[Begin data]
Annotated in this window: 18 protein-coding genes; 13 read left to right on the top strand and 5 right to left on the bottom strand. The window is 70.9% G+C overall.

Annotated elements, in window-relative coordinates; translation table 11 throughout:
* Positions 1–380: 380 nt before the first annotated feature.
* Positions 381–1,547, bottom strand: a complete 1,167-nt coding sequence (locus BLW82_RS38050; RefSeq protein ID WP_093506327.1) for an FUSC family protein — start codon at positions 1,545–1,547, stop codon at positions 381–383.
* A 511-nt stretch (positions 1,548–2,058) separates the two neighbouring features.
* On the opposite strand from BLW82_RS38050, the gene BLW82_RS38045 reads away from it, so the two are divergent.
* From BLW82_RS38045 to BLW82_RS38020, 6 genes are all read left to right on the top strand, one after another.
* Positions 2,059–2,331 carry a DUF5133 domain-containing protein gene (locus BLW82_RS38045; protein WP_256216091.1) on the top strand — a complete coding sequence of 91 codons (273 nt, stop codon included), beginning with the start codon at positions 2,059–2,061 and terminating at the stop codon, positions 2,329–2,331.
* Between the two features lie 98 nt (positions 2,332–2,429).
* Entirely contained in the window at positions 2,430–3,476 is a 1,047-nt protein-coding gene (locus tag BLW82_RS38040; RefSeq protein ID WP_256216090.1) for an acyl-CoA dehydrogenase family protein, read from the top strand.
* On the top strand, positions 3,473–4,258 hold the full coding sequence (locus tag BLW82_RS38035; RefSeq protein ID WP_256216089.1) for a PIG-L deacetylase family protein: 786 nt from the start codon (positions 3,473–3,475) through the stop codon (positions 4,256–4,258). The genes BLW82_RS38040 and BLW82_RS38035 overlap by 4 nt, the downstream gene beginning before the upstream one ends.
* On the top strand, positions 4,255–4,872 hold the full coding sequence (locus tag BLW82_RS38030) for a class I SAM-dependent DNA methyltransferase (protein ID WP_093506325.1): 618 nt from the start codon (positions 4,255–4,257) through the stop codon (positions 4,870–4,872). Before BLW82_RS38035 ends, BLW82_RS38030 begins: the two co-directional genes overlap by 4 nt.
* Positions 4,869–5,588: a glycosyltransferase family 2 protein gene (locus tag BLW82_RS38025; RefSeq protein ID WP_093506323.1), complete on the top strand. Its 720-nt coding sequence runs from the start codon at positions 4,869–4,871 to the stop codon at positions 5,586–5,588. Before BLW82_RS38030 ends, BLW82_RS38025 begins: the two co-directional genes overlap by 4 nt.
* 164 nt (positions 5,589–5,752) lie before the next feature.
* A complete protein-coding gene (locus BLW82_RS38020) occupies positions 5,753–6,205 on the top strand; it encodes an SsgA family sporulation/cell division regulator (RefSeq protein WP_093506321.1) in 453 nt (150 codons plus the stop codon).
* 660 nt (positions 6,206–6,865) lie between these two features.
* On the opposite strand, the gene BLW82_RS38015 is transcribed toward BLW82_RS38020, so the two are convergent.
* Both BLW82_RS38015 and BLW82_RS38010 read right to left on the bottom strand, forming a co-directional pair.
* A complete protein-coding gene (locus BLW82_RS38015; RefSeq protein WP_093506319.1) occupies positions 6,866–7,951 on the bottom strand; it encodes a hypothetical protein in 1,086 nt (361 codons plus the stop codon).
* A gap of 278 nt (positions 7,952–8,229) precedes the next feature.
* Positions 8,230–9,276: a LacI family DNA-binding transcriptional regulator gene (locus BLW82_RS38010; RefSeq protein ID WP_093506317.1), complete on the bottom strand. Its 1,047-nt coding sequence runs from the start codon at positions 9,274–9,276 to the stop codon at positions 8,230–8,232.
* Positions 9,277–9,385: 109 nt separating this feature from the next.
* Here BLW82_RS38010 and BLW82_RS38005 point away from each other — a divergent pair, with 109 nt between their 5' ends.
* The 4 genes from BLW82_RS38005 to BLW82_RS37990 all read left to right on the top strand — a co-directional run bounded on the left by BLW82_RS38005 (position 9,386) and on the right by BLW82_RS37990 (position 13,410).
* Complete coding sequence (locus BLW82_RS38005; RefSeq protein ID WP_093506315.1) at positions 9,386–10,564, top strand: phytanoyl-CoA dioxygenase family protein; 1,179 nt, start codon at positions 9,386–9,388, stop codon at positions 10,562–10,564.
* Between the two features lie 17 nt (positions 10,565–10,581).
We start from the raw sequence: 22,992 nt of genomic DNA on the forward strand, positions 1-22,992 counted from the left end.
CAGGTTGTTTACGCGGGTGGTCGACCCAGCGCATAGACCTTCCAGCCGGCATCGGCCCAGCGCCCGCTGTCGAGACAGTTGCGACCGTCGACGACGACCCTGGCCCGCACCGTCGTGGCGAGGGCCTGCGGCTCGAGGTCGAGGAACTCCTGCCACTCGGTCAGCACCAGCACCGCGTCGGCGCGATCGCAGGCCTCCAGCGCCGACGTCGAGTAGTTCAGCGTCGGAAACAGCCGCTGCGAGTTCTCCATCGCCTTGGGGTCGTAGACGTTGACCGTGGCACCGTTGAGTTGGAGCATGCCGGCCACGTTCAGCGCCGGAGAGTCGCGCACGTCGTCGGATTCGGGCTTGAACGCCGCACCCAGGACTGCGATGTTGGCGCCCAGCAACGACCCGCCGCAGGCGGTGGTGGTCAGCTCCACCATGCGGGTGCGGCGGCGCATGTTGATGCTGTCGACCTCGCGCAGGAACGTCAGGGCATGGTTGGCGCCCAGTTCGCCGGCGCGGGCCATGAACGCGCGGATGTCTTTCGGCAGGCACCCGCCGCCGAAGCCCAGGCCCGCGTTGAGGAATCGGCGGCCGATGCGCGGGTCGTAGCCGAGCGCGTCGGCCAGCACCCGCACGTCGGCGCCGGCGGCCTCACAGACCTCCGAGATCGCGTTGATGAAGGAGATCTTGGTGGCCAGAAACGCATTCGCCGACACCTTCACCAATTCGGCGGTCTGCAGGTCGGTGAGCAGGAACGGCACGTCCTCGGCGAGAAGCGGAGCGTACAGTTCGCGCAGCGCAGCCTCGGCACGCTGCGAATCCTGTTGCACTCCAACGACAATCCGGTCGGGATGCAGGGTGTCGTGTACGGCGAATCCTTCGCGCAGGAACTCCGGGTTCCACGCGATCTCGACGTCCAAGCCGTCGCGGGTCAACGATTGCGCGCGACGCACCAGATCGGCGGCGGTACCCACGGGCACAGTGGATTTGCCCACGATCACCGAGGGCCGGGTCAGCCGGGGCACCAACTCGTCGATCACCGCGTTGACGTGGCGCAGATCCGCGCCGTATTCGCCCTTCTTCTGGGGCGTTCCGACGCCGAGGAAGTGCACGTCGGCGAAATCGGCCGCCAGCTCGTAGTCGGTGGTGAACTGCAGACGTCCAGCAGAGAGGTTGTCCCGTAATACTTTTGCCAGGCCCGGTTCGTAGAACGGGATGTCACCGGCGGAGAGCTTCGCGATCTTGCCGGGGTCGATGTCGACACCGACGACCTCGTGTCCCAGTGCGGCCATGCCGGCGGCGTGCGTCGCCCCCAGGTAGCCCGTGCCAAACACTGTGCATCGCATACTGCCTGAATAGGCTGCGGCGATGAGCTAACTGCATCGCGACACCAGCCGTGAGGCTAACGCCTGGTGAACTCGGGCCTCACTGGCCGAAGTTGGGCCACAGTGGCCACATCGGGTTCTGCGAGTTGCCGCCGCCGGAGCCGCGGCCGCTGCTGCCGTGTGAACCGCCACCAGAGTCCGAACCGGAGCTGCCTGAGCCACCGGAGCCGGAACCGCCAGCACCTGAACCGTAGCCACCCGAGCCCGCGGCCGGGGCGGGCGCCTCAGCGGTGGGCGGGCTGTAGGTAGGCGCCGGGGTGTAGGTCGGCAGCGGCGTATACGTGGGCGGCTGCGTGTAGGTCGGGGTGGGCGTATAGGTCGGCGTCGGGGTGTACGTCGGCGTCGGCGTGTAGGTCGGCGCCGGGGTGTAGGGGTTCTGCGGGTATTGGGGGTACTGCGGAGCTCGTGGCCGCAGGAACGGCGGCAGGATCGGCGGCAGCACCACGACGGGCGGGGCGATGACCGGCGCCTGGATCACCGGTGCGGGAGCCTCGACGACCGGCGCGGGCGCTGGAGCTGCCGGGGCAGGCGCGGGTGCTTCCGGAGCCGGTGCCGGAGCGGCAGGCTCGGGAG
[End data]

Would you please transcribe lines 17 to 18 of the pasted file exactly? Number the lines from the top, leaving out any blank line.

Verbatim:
* On the opposite strand, the gene BLW82_RS38015 is transcribed toward BLW82_RS38020, so the two are convergent.
* Both BLW82_RS38015 and BLW82_RS38010 read right to left on the bottom strand, forming a co-directional pair.